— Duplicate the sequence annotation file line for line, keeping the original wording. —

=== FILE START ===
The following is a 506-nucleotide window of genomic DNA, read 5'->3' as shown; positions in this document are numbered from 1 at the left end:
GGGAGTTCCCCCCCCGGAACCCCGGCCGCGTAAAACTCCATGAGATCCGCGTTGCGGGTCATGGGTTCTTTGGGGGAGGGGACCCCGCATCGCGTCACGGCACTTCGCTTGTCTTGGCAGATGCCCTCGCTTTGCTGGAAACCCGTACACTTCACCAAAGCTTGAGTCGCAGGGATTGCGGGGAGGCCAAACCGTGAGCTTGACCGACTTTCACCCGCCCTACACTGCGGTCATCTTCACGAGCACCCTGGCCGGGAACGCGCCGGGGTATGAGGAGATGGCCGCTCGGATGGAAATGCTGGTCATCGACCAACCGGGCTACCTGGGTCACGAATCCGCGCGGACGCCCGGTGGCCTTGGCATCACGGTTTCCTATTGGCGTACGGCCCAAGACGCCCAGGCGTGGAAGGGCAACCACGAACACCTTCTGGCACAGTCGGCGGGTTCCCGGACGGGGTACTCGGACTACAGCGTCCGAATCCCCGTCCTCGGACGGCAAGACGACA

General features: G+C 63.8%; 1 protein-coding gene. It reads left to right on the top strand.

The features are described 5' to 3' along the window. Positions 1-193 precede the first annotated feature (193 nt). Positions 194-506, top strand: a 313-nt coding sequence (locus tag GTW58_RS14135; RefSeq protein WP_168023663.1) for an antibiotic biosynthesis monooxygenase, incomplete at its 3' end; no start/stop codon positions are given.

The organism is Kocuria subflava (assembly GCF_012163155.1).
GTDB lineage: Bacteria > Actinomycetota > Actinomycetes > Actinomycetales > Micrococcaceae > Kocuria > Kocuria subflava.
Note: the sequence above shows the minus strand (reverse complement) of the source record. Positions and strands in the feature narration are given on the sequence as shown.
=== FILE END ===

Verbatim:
The following is a 506-nucleotide window of genomic DNA, read 5'->3' as shown; positions in this document are numbered from 1 at the left end:
GGGAGTTCCCCCCCCGGAACCCCGGCCGCGTAAAACTCCATGAGATCCGCGTTGCGGGTCATGGGTTCTTTGGGGGAGGGGACCCCGCATCGCGTCACGGCACTTCGCTTGTCTTGGCAGATGCCCTCGCTTTGCTGGAAACCCGTACACTTCACCAAAGCTTGAGTCGCAGGGATTGCGGGGAGGCCAAACCGTGAGCTTGACCGACTTTCACCCGCCCTACACTGCGGTCATCTTCACGAGCACCCTGGCCGGGAACGCGCCGGGGTATGAGGAGATGGCCGCTCGGATGGAAATGCTGGTCATCGACCAACCGGGCTACCTGGGTCACGAATCCGCGCGGACGCCCGGTGGCCTTGGCATCACGGTTTCCTATTGGCGTACGGCCCAAGACGCCCAGGCGTGGAAGGGCAACCACGAACACCTTCTGGCACAGTCGGCGGGTTCCCGGACGGGGTACTCGGACTACAGCGTCCGAATCCCCGTCCTCGGACGGCAAGACGACA

General features: G+C 63.8%; 1 protein-coding gene. It reads left to right on the top strand.

The features are described 5' to 3' along the window. Positions 1-193 precede the first annotated feature (193 nt). Positions 194-506, top strand: a 313-nt coding sequence (locus tag GTW58_RS14135; RefSeq protein WP_168023663.1) for an antibiotic biosynthesis monooxygenase, incomplete at its 3' end; no start/stop codon positions are given.

The organism is Kocuria subflava (assembly GCF_012163155.1).
GTDB lineage: Bacteria > Actinomycetota > Actinomycetes > Actinomycetales > Micrococcaceae > Kocuria > Kocuria subflava.
Note: the sequence above shows the minus strand (reverse complement) of the source record. Positions and strands in the feature narration are given on the sequence as shown.